Turkish Prime Minister Erdogan poses challenge for Obama


From Paul Richter, the Los Angeles Times:  In the space of a few weeks this summer, Turkish Prime Minister Recep Tayyip Erdogan slammed President Obama’s approach to Mideast peacemaking, threatened to block U.S. business from drilling for oil and gas in the Mediterranean, and warned he might mobilize Turkish warships to protect activists sailing to Gaza against America’s chief regional ally, Israel.

Yet when Obama met Erdogan on the sidelines of the United Nations General Assembly meeting last month, he once again gave him more face time than any other world leader. Erdogan, Obama declared as the two headed to a 105-minute meeting, "has shown great leadership."

The attention lavished on the leader of Turkey reflects the importance of the moderate Muslim power to an administration seeking to retain influence in a turbulent part of the world. Many Obama advisors see Erdogan’s government, with its pro-business bent and tolerance for secular expression, as a possible model for others in the Middle East. The president has logged more phone calls to Erdogan than to any world leader except British Prime Minister David Cameron.

Yet Erdogan’s mercurial temperament and propensity for rhetorical threats makes dealing with him an awkward challenge. . . .

Obama has used virtually every diplomatic tactic available to deal with a partner he considers indispensable but doesn’t always understand. He has tried sweeteners, such as drone aircraft to spy on Kurdish militants. And he has resorted to flattery: He phoned Erdogan last year to rave about a Turkish basketball tournament.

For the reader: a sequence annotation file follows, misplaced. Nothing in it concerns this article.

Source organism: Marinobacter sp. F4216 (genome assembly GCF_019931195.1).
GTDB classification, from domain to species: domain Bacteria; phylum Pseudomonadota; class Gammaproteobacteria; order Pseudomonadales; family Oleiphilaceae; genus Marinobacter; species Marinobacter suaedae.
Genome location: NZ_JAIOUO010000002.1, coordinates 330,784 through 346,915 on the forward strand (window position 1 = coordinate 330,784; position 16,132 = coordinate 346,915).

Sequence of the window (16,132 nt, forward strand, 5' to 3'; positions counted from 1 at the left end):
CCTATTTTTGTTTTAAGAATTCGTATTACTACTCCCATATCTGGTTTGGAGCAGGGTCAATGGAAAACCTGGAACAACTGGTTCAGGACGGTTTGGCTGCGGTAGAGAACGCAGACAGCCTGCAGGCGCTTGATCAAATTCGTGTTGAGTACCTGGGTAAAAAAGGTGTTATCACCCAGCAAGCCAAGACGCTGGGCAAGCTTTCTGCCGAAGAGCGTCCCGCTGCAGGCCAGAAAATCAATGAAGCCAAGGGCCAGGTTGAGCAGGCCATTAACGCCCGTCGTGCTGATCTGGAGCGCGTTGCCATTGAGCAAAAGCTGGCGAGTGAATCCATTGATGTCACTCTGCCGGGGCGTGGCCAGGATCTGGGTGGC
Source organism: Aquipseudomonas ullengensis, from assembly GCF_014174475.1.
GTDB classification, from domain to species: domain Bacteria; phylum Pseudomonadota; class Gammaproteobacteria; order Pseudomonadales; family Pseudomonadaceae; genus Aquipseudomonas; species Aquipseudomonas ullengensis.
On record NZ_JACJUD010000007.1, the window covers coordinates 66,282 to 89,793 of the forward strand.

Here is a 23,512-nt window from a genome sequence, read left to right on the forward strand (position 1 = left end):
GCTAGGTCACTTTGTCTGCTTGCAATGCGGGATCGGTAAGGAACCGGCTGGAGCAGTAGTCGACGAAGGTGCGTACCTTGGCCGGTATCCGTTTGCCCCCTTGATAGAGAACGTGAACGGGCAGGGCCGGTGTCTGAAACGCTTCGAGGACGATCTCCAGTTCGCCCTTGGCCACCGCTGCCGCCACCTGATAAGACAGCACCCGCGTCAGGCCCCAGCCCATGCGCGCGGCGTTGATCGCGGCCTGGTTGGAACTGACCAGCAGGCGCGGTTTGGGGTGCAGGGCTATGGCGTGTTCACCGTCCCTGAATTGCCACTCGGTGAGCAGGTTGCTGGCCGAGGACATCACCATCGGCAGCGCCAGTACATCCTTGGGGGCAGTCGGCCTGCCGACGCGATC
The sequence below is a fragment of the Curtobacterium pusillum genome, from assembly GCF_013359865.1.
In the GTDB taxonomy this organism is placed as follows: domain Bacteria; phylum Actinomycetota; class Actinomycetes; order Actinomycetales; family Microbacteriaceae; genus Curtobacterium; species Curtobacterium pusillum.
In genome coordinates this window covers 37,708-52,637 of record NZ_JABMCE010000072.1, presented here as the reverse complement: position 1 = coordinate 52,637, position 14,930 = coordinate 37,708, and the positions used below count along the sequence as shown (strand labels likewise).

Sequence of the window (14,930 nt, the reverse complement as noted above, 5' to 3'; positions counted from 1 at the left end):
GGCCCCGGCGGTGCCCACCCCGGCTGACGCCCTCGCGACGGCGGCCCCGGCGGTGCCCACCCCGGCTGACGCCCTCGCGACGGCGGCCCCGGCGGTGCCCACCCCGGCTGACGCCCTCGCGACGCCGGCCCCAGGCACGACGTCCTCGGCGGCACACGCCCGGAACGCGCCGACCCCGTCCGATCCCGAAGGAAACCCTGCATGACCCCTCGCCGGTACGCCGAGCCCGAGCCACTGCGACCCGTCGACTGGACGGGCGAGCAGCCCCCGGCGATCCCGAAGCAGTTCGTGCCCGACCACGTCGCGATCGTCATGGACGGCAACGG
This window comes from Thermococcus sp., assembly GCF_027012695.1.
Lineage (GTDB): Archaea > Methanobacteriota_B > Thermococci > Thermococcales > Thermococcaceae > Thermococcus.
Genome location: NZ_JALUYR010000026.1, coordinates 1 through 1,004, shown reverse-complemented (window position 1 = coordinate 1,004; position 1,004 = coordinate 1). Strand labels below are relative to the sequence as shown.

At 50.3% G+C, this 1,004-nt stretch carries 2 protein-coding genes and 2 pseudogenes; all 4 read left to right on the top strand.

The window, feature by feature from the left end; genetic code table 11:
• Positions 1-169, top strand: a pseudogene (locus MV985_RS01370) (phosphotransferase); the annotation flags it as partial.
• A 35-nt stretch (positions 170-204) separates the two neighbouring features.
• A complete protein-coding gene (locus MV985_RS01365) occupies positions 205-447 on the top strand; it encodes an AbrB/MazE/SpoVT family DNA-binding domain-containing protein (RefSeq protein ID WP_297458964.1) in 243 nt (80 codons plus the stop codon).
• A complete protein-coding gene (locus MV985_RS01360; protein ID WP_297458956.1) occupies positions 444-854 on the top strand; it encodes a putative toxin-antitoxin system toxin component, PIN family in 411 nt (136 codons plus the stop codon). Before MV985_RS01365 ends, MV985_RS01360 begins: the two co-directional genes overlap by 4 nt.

But at other times he has felt compelled to be blunt, such as when he complained in a two-hour meeting with Erdogan last year about Turkey’s vote against proposed United Nations sanctions on Iran.

Adding to the friction, Turkey’s conflict with Israel and other moves have begun to mobilize opposition in the U.S.

A bipartisan group of seven senators, including Charles E. Schumer (D-N.Y.), No. 3 in the Democratic Senate leadership, wrote Obama to demand a U.S. response to Turkish moves that "call into question its commitment to the NATO alliance, threaten regional stability and undermine U.S. interests." U.S. officials have warned the Turks that Congress could try to block access to weapons it badly wants. . . .

Turkey has been caught between its desires to remain a member in good standing of the North Atlantic Treaty Organization and to strengthen its economic and political ties to Iran.

It balked for months at NATO’s request to accept a defense radar on its territory for a system aimed at blocking the missile threat from Iran. Last month it agreed to accept a U.S.-built site, to the delight of U.S. officials.

But that came only after NATO officials made it clear, said one alliance official, that "if we didn’t put it there, we’d just put it in another country nearby." Turkish officials continue to publicly insist that data from the radar won’t be provided to Israel — though U.S. officials say it will. . . .

U.S. officials say they stay in close touch with Turkey, in part to avoid surprises. Last year, for example, Pentagon officials were alarmed to learn that Turkey had conducted military exercises with China, with no advance notice, raising questions about its plans with NATO.  (photo: Getty)

Image: getty%2010%2011%2011%20Recep%20Tayyip%20Erdogan.jpg